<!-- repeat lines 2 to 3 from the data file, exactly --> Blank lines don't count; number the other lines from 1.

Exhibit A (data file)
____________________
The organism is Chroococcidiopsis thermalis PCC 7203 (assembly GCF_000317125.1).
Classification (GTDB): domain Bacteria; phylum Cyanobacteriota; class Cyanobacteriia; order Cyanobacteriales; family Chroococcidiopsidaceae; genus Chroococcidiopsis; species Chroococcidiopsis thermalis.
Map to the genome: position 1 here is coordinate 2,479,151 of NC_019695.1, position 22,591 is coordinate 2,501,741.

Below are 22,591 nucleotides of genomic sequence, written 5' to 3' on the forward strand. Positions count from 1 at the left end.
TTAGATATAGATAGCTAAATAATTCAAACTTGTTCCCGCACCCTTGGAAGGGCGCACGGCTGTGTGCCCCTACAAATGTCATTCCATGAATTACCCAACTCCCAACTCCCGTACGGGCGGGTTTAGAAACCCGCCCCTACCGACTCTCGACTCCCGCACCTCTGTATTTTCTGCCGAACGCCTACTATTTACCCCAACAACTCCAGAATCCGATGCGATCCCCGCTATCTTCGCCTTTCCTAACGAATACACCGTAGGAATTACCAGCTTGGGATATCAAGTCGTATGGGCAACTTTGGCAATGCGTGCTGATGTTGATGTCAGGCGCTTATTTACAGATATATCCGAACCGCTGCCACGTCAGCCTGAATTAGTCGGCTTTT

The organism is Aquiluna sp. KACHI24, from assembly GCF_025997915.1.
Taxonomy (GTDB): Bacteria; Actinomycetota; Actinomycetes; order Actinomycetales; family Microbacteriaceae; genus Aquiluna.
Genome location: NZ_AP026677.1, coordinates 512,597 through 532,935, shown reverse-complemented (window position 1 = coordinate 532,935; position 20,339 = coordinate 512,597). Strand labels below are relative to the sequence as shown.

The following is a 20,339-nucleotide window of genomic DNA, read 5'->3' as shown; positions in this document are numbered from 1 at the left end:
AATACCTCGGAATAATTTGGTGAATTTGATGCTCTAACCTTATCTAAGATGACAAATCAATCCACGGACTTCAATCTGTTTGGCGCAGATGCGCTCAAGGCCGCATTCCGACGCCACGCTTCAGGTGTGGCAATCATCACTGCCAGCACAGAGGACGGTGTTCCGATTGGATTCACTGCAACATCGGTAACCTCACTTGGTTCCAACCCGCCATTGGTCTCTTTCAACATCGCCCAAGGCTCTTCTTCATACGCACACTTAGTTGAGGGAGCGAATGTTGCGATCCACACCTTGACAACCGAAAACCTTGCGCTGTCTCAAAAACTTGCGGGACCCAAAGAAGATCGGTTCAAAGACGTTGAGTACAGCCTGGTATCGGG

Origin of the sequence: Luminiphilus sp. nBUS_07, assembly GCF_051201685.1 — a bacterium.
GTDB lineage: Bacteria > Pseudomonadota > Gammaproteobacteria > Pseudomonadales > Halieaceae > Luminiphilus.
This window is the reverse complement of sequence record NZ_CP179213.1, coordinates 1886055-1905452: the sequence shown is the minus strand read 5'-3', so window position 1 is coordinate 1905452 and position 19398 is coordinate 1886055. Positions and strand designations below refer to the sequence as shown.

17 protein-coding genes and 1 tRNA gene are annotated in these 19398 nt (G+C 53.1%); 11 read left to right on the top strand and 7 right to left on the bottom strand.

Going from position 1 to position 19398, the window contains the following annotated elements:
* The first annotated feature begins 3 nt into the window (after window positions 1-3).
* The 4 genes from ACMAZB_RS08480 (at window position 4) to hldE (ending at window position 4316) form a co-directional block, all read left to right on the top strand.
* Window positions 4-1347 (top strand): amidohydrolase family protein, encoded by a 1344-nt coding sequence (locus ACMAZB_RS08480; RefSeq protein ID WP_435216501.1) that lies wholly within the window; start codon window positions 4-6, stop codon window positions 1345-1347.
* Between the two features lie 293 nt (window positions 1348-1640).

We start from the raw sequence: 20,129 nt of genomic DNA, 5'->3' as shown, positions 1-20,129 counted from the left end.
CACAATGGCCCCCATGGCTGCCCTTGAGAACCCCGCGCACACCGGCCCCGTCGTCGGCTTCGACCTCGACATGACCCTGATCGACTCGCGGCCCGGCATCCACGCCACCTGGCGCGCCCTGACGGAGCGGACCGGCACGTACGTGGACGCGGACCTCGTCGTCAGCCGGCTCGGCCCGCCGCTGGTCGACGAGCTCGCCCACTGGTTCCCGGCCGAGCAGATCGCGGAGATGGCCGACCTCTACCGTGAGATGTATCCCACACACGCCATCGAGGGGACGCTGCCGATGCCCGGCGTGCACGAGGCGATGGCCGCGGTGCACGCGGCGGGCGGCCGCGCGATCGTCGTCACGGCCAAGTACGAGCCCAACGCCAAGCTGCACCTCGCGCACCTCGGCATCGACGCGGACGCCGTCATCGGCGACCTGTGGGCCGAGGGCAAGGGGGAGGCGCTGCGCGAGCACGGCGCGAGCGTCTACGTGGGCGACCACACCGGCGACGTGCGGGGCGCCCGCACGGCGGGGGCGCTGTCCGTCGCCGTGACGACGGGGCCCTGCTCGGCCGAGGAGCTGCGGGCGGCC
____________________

Classification (GTDB): domain Bacteria; phylum Cyanobacteriota; class Cyanobacteriia; order Cyanobacteriales; family Chroococcidiopsidaceae; genus Chroococcidiopsis; species Chroococcidiopsis thermalis.
Map to the genome: position 1 here is coordinate 2,479,151 of NC_019695.1, position 22,591 is coordinate 2,501,741.